Simple Sayings

Some days are just like that. Sounds vague? Sure. But, the feeling persists. Tough times and bad fortunes can happen to anyone. Accidents happen. We can’t control everything. Good efforts may plant seeds that take decades to sprout. In the meantime, it is necessary to cope. 

A mix of good, bad, odd, and just stuff filled me to overflowing. Overwhelm can happen even while sitting still in this weird world. I’ve lived along that edge long enough to respect what my body whispered to me, then told me, then bopped me on the head with. I’m taking a couple of days to recuperate. I won’t call them a vacation, because, as many of my friends in the new economy know, vacations are becoming rarer. But by necessity, I’ve taken today off and will (almost) take tomorrow off. (I know me. I’ll at least check emails and such.) 

As I sat and sipped multiple cups of tea today, eventually a few old phrases refreshed themselves in my memory. Thank one of the coronavirus memes for the inspiration. It is the one about people stocking their pantry and practicing self-reliance. To some, it seems radical and innovative. As the meme said, being prepared is something that  was considered normal a century ago. I’m not old enough to remember the Depression (even my parents were kids then), but I do strive for preparedness. Here are a few other old phrases that are valid regardless of modern politics and pending disasters (keeping in mind that modern politics may be more than a pending disaster.)

Pardon any lack of attribution, but I’m partly doing this to cheer myself on in difficult times.

  • Wash your hands.
  • Don’t cough or sneeze on others.
  • Spend less than you make and invest the rest – if you can. (As Long As You Can Pay Your Bills – #ALAYCPYB)
  • Know your self, your values, and ignore the ads.
  • Caveat emptor. (Let the buyer beware.)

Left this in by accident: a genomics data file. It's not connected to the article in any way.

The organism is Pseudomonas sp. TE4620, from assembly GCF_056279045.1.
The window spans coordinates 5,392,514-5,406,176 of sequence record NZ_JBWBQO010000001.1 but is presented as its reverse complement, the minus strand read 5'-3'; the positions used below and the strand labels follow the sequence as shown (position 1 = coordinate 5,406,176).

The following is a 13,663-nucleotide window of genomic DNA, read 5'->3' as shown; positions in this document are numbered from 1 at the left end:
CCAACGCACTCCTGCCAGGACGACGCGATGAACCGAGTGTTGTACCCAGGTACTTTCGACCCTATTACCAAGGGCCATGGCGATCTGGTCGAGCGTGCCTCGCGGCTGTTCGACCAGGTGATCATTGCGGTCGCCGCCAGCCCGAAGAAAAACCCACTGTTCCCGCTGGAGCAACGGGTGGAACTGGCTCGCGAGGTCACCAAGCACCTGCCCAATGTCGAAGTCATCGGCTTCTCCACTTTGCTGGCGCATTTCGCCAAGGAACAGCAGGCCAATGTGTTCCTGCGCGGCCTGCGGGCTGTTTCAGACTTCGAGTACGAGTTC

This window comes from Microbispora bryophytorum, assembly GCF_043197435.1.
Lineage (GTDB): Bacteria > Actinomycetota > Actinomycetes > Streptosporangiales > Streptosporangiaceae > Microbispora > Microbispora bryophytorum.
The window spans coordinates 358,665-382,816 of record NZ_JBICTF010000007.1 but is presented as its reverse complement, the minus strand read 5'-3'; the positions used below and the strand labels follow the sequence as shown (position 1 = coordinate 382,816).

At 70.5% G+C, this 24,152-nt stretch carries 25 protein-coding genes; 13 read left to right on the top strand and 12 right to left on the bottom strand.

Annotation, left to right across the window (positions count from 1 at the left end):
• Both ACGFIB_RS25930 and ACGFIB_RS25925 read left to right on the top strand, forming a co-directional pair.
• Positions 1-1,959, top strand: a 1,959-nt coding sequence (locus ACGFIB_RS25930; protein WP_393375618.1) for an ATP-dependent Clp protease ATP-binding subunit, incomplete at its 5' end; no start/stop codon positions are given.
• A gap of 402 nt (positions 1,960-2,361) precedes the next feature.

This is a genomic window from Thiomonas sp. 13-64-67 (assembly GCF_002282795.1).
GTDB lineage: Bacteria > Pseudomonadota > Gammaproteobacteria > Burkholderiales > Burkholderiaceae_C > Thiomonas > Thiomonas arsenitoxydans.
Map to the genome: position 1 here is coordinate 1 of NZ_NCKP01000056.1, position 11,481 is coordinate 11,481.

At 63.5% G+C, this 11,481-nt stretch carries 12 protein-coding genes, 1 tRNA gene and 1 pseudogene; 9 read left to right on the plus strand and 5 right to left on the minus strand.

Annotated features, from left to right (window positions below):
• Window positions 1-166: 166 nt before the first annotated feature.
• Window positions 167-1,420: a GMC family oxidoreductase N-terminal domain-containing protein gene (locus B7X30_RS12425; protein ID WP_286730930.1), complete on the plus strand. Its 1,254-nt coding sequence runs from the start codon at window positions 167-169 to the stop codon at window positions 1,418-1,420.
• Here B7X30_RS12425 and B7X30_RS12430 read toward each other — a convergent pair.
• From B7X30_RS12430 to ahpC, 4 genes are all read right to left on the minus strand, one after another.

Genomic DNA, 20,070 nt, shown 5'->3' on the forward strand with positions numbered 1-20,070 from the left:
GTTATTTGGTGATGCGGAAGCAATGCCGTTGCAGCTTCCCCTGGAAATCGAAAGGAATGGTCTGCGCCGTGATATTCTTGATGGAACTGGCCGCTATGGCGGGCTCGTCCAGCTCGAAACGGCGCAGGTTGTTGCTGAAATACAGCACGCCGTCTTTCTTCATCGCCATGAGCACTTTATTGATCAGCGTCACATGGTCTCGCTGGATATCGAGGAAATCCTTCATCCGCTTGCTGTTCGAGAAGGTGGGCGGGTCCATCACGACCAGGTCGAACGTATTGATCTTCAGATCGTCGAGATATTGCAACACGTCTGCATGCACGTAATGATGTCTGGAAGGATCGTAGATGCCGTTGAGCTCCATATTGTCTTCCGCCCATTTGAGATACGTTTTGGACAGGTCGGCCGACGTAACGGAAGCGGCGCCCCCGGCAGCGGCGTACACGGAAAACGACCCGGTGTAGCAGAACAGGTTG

• There are no guarantees.
  • Treat people the way you want to be treated.
  • Treat people as if they are people, not labels.
  • Vote – or shut up.
  • Run for office, if you think you can do better.
  • Share. Shared pain is diminished. Shared joy is amplified.
  • Remember that no one should be above the law, and if they think they are, remember that their illusion may be temporary.
  • It is better to light one candle than curse the darkness.
  • One person can’t save the world, but we can each help at least one other.
  • Commit random acts of kindness and senseless acts of beauty.
  • Say thank you and please.
  • Praise in public. Criticize in private.
  • Everyone can change.
  • Nothing is everything.
  • The only constant is change.

It isn’t a comprehensive list. It hasn’t been researched. That would be too academic. For me, coping benefits from comfortably familiar concepts proven regardless of technology. Some of these concepts were valid in the Dark Ages, and some of them are based on lessons learned then. One simple measure of their effectiveness: I feel better now. And, that can be enough.

About Tom Trimbath

real estate broker / consultant / entrepreneur / writer / photographer / speaker / aerospace engineer / semi-semi-retired More info at: and at my amazon author page:
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